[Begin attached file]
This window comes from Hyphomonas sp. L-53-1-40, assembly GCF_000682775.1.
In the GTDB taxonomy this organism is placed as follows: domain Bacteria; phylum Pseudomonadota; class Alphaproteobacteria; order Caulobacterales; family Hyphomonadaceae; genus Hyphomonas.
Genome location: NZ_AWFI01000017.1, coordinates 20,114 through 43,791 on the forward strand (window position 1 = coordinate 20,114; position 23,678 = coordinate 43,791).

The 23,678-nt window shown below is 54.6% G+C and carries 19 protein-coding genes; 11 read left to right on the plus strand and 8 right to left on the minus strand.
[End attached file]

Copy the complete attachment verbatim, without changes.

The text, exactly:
This window comes from Hyphomonas sp. L-53-1-40, assembly GCF_000682775.1.
In the GTDB taxonomy this organism is placed as follows: domain Bacteria; phylum Pseudomonadota; class Alphaproteobacteria; order Caulobacterales; family Hyphomonadaceae; genus Hyphomonas.
Genome location: NZ_AWFI01000017.1, coordinates 20,114 through 43,791 on the forward strand (window position 1 = coordinate 20,114; position 23,678 = coordinate 43,791).

The 23,678-nt window shown below is 54.6% G+C and carries 19 protein-coding genes; 11 read left to right on the plus strand and 8 right to left on the minus strand.